Pop Art as a Form of Modern Art

Subject: Art
Pages: 2
Words: 601
Reading time:
3 min
Study level: College


Pop art is the modern form of liberal art characterized by various techniques of imagery taken from commercial and popular culture, thus the name pop art. This form of art has been seen as a game-changer for advertising, film, and entertainment. Countries like the United Kingdom and the United States are now using pop art techniques for publicity and messaging express popular culture.

Reason, People Choose to Work with Pop Art

Pop art is becoming popular among the new generation of the artist as it is characterized by themes and techniques derived from the popular mass culture incorporated into fine art. Everyday artifacts, advertising, and comic books are examples of these areas. One reaction to the ideals of abstract expressionism continues to make this movement popular across the globe (Williams, 2018). For instance, they use popular culture in artworks, emphasizing the commonplace of culture and at times expressed through sarcasm to draw attention to a particular audience. However, there is some common characteristic of pop art culture, which can be discussed here.

The Use of Bright Colors

One thing that distinguishes pop art from other art forms is bold and bright colors. Often the primary colors are red, blue, and yellow; these colors are the primary pigments featured in many notable works like that of Roy Lichtenstein (Williams, 2018). The colors have been very prominent in his works and also a very unique way to elaborate pop art.

The Use of Recognizable Imagery

Recognizable image has been noticed in po art. When producing media and product art, recognizable imagery and icons are other tools readily available in pop art (Sotheby’s, 2021). For example, the most common items used in commercial pop art will include newspaper cuttings or images, road signs, soup cans, and celebrities, among other things found in retail establishments. Brand names and logos will be included in designs in most cases.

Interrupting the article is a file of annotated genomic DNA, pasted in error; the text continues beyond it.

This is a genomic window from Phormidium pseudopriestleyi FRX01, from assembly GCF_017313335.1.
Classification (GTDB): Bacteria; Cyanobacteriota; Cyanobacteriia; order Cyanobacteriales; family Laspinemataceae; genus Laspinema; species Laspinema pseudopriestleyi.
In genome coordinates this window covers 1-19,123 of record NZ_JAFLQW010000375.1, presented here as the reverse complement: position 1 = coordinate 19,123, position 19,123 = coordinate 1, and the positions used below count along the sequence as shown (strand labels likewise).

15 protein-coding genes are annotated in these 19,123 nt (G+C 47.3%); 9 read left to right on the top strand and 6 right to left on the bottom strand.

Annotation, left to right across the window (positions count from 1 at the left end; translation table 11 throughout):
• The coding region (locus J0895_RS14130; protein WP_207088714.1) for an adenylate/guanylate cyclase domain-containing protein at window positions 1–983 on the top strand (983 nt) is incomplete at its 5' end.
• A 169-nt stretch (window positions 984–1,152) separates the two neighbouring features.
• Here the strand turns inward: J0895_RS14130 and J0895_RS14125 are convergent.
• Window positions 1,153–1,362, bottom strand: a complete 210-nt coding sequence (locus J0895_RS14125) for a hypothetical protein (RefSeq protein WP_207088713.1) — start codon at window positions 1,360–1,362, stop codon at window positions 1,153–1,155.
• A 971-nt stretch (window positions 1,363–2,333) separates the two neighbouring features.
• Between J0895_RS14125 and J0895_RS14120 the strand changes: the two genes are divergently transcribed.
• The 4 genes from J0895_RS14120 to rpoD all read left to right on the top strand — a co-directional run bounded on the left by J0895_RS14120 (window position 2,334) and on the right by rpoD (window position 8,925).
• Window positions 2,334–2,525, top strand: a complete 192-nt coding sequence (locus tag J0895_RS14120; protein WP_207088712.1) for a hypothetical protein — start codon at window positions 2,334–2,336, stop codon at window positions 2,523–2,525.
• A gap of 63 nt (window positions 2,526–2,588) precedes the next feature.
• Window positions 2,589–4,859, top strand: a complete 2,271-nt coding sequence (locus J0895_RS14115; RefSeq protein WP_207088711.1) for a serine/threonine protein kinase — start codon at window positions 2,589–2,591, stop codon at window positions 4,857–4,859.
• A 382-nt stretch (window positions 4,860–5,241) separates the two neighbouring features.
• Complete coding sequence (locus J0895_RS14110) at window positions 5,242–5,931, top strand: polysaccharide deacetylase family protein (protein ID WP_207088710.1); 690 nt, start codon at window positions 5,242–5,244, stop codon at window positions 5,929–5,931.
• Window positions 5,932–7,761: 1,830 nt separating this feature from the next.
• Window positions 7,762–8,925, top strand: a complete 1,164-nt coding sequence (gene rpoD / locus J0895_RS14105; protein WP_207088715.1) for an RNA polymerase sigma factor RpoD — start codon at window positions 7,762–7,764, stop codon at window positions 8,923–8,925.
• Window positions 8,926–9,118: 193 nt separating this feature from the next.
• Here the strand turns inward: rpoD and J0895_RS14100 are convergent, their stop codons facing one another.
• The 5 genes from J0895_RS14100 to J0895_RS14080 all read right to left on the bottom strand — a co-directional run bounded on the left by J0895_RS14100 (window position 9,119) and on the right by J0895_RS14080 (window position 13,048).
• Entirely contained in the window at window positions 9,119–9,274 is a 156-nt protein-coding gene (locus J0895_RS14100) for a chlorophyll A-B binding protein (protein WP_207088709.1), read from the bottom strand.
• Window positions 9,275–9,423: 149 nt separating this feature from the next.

Innovative Techniques and Literature

Literature and techniques have populated in the field of pop art. The use of literature is another tool for pop art, especially irony and satire; these are among the essential elements that pop art uses, including humor (Williams, 2018). As they develop their work, pop artists will use the subject at hand in issuing a comment on the current events, making light of trends and questioning the existing quo (Sotheby’s, 2021). Innovative techniques are also fundamental in replicating pictures in high quantities, where pop artists use print technologies to develop their works. For example, Andy Warhol uses silkscreen printing, where ink is transmitted on paper and canvas through a mesh screen with a stencil (“four characteristics of pop art paintings to know,” 2020). Additionally, Roy Lichtenstein developed his trademark in pop art visual style through lithography, a form of art entailing printing on a stone or metal plate (Williams, 2018). These techniques prove to be very fundamental in pop art.

The Use of Mixed Media and Collage

Another aspect of pop art is using different forms of media and material in their work. For example, Tom Wesselmann and Richard Hamilton would use mixed media and collage by merging incongruous imagery on a single canvas to develop a contemporary form of narrative storytelling (Williams, 2018). The idea of merging color to display an art has been the newest form to express pop art.


Pop art is one of the most innovative, creative and technologically advanced art forms. Inspiration can come from nature, technology, media, and human behavior. This form of art is inspired by everyday experiences, human desires, and lessons that enable a pop artist to mark a spot in world art history.

Works Cited

Angelidou, Anastasia. “Pop Art Evolution and Its Impact on Fashion and Product Design.” (2020).

Benedikter, Roland, and Judith Hilber. “Mukherjee’s 20th Century Source: Pop Art of the 1960s. A Similar Inspiration, 400 Years After the Moghuls?.” The Art of Multiculturalism. Springer, Cham, 2018. 45-87.

Galenson, David W. “Pricing Revolution: From Abstract Expressionism to Pop Art.” Research in Economics 72.1 (2018): 86-100.